When the COVID-19 pandemic struck in March 2020, agencies scrambled to expand secure connectivity and acquire mobile devices, but most state and local CIOs say their organizations transitioned relatively easily to working from home on an emergency basis. Now, with COVID-19 cases in the U.S. dropping dramatically and economies reopening, public agencies face a more complicated issue: figuring out where and how state and local government employees will work going forward. A 2020 CDG national survey found almost 75 percent of respondents anticipate hybrid work — where employees work from home at least on a part-time basis — will be their long-term model. The trend is particularly strong at the state level where just 16 percent of respondents anticipate returning to a fully in-person work environment. Read the latest insights from industry thought leaders in hybrid and remote work in Carahsoft’s Innovation in Government® report.
“To ensure callers have a secure, fluid and reliable customer experience, agencies must maintain diverse channels of communication. Another challenge is ensuring that contact center agents have secure and timely access to their agency’s database, intuitively orchestrated communications and sufficient bandwidth for reliable connectivity. Organizations also need to minimize the learning curve associated with introducing new endpoints such as Bluetooth-enabled headsets, softphones and web real-time communication (WebRTC), which eliminate the need for traditional desk phones and enable workers to use their laptop for voice or digital interactions.”
Read more insights from Genesys’s Senior Solutions Consultant, Ivory Dugar.
“What we’ve seen over the past year hasn’t just been about working from home. It’s been working from home during a pandemic. As the pandemic has stretched into its second year, employees are feeling the strain. The data show that even though the work-from-home experience is better than working in the office full time, employee satisfaction with work-life balance has declined and stress and anxiety have increased. A contributing factor to that stress is the pressure to demonstrate productivity. A third of remote workers say they feel pressure to make sure their managers know that they’re working.”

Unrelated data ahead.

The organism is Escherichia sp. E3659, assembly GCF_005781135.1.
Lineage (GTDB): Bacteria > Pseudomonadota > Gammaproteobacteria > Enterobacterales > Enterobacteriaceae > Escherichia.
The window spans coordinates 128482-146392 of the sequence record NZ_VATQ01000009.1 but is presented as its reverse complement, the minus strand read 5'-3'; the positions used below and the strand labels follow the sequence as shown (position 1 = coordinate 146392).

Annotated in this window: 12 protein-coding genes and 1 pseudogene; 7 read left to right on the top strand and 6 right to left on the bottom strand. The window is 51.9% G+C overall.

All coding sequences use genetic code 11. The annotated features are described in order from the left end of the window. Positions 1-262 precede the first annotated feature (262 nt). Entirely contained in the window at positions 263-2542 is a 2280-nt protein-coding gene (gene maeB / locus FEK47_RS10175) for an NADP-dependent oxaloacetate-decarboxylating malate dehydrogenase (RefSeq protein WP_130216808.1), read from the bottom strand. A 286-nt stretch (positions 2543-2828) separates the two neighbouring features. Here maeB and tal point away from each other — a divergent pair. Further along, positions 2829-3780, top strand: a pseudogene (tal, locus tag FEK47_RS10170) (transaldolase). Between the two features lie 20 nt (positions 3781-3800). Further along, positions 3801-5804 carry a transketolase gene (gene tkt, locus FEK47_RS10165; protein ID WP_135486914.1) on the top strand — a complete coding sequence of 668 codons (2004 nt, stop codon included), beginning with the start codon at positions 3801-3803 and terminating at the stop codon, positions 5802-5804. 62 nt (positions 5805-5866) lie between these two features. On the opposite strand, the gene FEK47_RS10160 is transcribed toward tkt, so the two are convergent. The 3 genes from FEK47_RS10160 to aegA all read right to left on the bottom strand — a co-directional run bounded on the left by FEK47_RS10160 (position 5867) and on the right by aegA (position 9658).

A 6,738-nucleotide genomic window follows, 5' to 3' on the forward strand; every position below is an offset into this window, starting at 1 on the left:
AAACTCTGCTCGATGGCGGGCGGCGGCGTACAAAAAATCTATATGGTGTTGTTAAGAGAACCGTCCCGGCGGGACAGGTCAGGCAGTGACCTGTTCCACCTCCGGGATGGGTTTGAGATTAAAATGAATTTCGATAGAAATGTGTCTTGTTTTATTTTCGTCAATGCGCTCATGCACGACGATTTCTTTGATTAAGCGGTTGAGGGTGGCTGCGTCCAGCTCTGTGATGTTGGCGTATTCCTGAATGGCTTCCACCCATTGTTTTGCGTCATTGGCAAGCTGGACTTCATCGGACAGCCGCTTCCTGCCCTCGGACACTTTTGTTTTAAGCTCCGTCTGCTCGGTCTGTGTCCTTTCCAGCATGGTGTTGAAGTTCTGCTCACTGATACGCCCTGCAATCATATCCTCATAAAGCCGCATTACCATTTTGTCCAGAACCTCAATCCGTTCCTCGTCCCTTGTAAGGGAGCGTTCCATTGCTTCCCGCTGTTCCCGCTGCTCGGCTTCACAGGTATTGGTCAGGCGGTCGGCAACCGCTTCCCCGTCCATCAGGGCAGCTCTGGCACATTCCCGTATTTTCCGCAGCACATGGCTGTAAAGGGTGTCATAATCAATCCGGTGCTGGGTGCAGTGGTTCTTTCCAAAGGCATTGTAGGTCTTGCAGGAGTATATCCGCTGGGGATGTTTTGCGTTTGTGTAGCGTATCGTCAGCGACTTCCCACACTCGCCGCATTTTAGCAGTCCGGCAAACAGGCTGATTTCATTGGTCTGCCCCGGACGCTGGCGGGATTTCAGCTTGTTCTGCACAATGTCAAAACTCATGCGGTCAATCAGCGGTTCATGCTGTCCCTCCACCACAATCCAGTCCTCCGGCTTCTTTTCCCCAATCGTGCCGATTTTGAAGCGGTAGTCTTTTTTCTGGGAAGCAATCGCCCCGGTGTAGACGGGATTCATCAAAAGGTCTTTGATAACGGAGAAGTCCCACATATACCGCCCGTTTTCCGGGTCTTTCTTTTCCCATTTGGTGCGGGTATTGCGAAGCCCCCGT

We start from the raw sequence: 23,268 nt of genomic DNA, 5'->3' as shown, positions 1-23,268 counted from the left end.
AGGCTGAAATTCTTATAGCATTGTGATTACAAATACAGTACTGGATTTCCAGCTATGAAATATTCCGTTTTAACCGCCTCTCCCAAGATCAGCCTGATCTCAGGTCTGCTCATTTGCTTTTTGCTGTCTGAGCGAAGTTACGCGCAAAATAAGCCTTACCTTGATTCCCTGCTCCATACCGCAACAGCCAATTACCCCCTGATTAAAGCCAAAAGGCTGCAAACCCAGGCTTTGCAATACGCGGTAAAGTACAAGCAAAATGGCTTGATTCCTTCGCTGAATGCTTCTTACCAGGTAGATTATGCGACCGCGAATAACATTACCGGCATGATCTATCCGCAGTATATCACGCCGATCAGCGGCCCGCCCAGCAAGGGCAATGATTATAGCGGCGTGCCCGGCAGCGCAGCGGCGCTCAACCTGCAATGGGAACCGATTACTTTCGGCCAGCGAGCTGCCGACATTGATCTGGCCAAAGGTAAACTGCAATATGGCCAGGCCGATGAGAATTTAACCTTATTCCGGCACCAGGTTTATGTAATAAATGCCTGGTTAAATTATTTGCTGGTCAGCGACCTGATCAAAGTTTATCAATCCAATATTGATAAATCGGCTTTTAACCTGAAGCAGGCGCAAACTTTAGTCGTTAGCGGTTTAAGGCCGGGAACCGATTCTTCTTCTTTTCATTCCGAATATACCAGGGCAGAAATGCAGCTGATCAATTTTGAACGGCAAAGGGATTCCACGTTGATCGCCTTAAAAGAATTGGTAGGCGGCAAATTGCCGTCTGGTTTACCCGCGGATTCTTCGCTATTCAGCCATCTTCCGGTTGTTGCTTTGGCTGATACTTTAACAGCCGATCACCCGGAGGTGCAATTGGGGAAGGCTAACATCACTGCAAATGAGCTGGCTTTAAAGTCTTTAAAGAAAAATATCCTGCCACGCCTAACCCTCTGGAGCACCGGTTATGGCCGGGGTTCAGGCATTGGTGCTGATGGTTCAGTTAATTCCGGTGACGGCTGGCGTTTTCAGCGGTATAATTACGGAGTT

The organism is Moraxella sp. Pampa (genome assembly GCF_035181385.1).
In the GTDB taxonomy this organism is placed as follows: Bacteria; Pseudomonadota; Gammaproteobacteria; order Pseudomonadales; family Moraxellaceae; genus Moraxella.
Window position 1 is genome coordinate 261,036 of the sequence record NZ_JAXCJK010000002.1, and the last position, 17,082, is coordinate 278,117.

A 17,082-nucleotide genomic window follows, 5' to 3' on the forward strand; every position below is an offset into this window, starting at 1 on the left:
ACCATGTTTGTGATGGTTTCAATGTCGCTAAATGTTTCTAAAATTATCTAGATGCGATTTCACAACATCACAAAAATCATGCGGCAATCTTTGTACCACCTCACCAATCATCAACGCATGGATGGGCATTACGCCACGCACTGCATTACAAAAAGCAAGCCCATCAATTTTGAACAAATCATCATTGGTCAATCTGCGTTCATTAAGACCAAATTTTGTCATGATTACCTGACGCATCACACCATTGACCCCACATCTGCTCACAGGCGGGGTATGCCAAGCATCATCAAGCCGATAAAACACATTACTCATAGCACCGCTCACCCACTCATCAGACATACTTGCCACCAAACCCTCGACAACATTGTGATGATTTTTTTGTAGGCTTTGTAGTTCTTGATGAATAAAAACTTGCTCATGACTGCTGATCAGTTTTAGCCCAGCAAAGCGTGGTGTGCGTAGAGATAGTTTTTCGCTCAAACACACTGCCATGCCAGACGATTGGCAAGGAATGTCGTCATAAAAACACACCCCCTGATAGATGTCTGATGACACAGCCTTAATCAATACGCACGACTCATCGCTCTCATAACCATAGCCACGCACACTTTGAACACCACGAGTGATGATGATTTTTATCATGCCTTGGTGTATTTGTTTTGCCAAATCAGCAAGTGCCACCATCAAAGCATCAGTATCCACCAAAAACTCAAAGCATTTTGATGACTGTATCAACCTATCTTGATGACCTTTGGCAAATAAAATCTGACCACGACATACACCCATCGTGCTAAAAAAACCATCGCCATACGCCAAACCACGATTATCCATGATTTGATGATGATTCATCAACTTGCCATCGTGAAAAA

Read more insights from Slack’s Future Forum Senior Relationship Manager, Dave Macnee, and Customer Success Leader for Public Sector, Kevin Carter.
“Centralized IT management and virtualization technology are critical to manage infrastructure and address changes quickly and at massive scale — whether that’s to patch a vulnerability across all user devices, upgrade applications or deploy additional computing resources. IT can make a change once via software and then distribute it to everyone’s device within minutes with minimal downtime. Software can monitor network traffic and resource utilization in aggregate and then automatically allocate resources as needed so organizations don’t have to invest in higher-performance user devices or purchase more hardware. In addition, organizations can isolate workloads and systems for security or other purposes, meaning multiple workloads and operating systems can run on the same device.”
Read more insights from NVIDIA’s Senior Manager of Public Sector, Chip Carr.
“It’s projected that 30 to 35 percent of the public sector workforce will remain remote. A lot of these workers will probably be younger. To attract and engage the workforce of the future, you have to keep systems, processes and tools up to date. Younger people run their lives on their phone. If you expect them to submit to completely manual paper-driven processes, you’ll probably never get a chance to hire them, much less retain them. You also have to find out what they need to be successful in a remote environment; show them a path to promotion; and demonstrate that remote, hybrid and on-prem teams are aware of and understand their value to the organization.”
Read more insights from SAP Concur’s Senior Director of Public Sector, Jim McClurkin.
“Having more flexibility and removing the location barrier opens up real opportunities, especially when it comes to competing for specialties like IT. Some states prohibit hiring out of state, but organizations can still widen the pool to include candidates beyond their local headquarters. They can recruit candidates who want to reside in areas with a lower cost of living or who don’t have the time to commute, for example. This flexibility also helps attract minorities and women, which in IT work, has been a real challenge.”
Read more insights from CDG Senior Fellow, Peter K. Anderson.
Download the full Innovation in Government® report for more insights from these hybrid and remote work thought leaders and additional industry research from GovTech.